val varshini = Hero("Varshini", "Warrior")

Creating an object with name "Varshini", type "Warrior" and healthpoints 120 a default value.

Constructor short hand

Even that sytnax can get quite repetitive. That’s why kotlin has made a simple shorthand for the most common case with constructors. If you add var or val before the variables it’ll create the same constructor for you automatically. Using = we can set default values as well which is most common reason we often have many constructors too.

class Hero(val name: String, val type: String, var healthPoints: Int = 120) 

And the earlier declaration code works unchanged.

val varshini = Hero("Varshini", "Warrior")

Adding functions

Inside the class body {} you can add functions that are only avaible to objects that belong to the class. This is how we create specialized behavior for classes. Functions inside a class can access that object’s variables just by mentioning it by name.

class Hero(val name: String, val type: String, var healthPoints: Int = 120) {
    fun attacked(damage: Int) {
        healthPoints -= damage
        println("Oh no! $name got attacked with $damage with $healthPoints hp left")

    fun healed(hp: Int) {
        healthPoints += hp
        println("Yay! $name got healed with $hp with $healthPoints hp now")

As you can see above that the syntax for functions is the same but we can access properties of the object as well. To use these functions we use the same . dot notation like object.functionName(...)

val varshini = Hero("Varshini", "Warrior")
varshini.attacked(50) // Oh no
// => Oh no! Varshini got attacked with 50 with 70 hp left
varshini.healed(70)   // yay
// => Yay! Varshini got healed with 70 with 140 hp now

Calling functions on other objects

Our functions can also work on other objects of the same kind. This is useful because we want objects to interact with each other. Here we can set up functions that take Hero objects and call actions on them.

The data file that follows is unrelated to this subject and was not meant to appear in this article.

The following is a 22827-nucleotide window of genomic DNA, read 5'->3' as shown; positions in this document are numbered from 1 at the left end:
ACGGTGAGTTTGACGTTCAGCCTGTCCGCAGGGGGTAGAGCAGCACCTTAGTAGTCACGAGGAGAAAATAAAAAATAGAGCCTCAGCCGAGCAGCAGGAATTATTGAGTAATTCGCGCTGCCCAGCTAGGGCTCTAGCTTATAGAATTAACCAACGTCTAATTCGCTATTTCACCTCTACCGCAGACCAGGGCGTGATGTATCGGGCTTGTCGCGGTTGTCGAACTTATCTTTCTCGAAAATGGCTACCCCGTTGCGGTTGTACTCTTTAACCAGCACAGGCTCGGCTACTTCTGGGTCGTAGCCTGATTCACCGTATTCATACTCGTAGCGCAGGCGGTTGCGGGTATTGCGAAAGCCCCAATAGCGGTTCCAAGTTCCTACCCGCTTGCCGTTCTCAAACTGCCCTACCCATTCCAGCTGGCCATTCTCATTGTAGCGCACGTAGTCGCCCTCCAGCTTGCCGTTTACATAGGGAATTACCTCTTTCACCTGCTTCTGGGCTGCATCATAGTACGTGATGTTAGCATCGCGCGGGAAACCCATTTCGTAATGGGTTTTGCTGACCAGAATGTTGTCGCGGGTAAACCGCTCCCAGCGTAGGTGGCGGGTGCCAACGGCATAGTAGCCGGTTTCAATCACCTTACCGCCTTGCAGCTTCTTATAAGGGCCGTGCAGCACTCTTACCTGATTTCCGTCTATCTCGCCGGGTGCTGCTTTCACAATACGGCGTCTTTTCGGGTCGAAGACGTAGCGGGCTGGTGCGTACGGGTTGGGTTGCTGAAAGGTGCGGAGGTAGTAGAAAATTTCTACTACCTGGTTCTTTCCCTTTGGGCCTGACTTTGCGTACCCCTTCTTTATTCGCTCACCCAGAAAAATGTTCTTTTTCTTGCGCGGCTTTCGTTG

class Hero(val name: String, val type: String, var healthPoints: Int = 120) {
    fun attacked(damage: Int) {
        healthPoints -= damage
        println("Oh no! $name got attacked with $damage with $healthPoints hp left")

    fun healed(hp: Int) {
        healthPoints += hp
        println("Yay! $name got healed with $hp with $healthPoints hp now")
    fun attack(anotherPlayer: Hero) {
        println("$name attacks ${}")
        val damage = if (type == "Warrior") 50 else 30

    fun heal(anotherPlayer: Hero) {
        println("$name casts heal on ${}")
        val hp = if (type == "Mage") 40 else 10

Look at the two new functions, attack and heal, they both act differently based on the type of the Hero and use the . dot notation to call things from other classes.

fun main() {
    val harsh: Hero = Hero("Harsh", "Mage", 100)
    val varshini = Hero("Varshini", "Warrior")

    println("Ooops, let me heal you")

    println("You aren't a mage so it wasn't that useful")
    println("I'll do it myself")

which outputs

Varshini attacks Harsh
Oh no! Harsh got attacked with 50 with 50 hp left

Ooops, let me heal you
Varshini casts heal on Harsh
Yay! Harsh got healed with 10 with 60 hp now

You aren't a mage so it wasn't that useful
I'll do it myself
Harsh casts heal on Harsh
Yay! Harsh got healed with 40 with 100 hp now